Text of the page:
Like the Cicadas, Kim Humphries Returns

The term "creative class" wasn't a popular catchphrase when Cincinnati artist and longtime Contemporary Arts Center (CAC) curator Kim Humphries relocated to St. Louis in August 2000. But he was fles

The term "creative class" wasn't a popular catchphrase when Cincinnati artist and longtime Contemporary Arts Center (CAC) curator Kim Humphries relocated to St. Louis in August 2000. But he was flesh-and-blood proof that one person — a working-class artist no less — can make a difference, make a community a vibrant and better place to live.

Betty Anderson (aka Paul Kreft out of drag) might be the leading creative force behind Cicada: The Musical, but for me the production is all about the return of Humphries, an artist who's lived in St. Louis for the past four years and whose absence continues to be felt daily.

There are other Cicada-inspired local projects, including a five-song Cicada CD featuring local bands like The Walker Project, Buckra and Jake Speed & the Freddies, but nothing compares with the pomp and campy spirit surrounding Cicada: The Musical. Kreft points to Humphries' clever performance piece Gillombardo's Hams as artistic inspiration, meaning he knows the importance of appropriating wisely.

Like Gillombardo's Hams, Humphries' spectacular 1999 Rock opera, Kreft's show looks funny and avant-garde. But the true Humphries touch is the vast amount of people behind Cicada: The Musical.

Over two nights in October 1999, Humphries staged Gillombardo's Hams, a hip, inventive, eclectic, clever and funny piece of performance art that inspired future performance spaces like the Mockbee (formerly SSNOVA) and Publico. He worked with CAC colleagues, working artists like Kreft, Art Academy students and Semantics Gallery peers. Kreft has reassembled many of the Gillombardo alumni, including David Dillon, for his new project.

Humphries, a native of New Philadelphia, Ohio, and artist-wife Sarah Colby first moved to Cincinnati in 1992. He was curator at the CAC for seven-and-a-half years until April 26, 2000. He installed a 2000 sculpture show at The Carnegie in Covington and exhibited at the Weston Art Gallery. He was an active volunteer at Semantics and DiLeia galleries and managed a season of the summertime training program at ArtWorks before leaving town.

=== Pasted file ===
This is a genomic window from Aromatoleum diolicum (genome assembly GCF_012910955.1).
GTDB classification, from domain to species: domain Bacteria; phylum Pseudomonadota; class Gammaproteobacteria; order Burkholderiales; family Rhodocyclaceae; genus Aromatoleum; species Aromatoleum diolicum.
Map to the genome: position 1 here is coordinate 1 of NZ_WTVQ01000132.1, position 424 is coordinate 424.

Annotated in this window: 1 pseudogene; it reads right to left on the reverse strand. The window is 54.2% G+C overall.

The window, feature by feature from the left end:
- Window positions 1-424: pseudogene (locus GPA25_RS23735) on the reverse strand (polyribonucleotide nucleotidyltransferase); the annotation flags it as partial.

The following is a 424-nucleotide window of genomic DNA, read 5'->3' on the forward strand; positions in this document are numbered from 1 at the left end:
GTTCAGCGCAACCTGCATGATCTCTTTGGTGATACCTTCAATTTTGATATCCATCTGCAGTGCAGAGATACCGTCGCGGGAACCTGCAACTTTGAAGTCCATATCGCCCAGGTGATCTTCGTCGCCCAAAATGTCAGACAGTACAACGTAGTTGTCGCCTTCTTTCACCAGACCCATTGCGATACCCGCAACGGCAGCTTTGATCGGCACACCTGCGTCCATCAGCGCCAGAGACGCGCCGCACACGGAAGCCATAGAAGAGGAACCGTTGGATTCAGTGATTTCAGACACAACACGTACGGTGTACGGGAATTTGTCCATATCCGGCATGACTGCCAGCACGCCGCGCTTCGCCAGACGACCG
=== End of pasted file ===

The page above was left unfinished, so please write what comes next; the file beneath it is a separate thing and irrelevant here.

Humphries remains the leading poster boy regarding the issue of retaining talent. Granted, other artists have come and gone during his absence, but his collaborative spirit remains a powerful force.

Here's something Humphries wrote about his new hometown in a guest CityBeat column: "Attracting and retaining talent is an issue in all but the top few cities. Like Cincinnati, artists and arts administrators also view St. Louis as provincial and a stepping stone to something better."

It would make for a better Humphries homecoming if Cicada: The Musical would have been staged at the Aronoff Center's Jarson-Kaplan Theater or the CAC Black Box Theater instead of the off-the-grid College Hill Town Hall. Then again, Gillombardo's Hams took place in a West End warehouse, close to Semantics Gallery's Brighton Corner storefront, a spot Humphries helped open.

If there's a slogan behind grassroots creative projects like Cicada: The Musical, it's something Humphries said regarding his work on Gillombardo's Hams: "Why wouldn't you want to do something wonderful in your own community?"

Humphries' passion is clearly contemporary art, and he continues to share it with Cincinnati audiences. When it comes to the creative class, he, Kreft and the rest of team behind Cicada: The Musical are the real deal.

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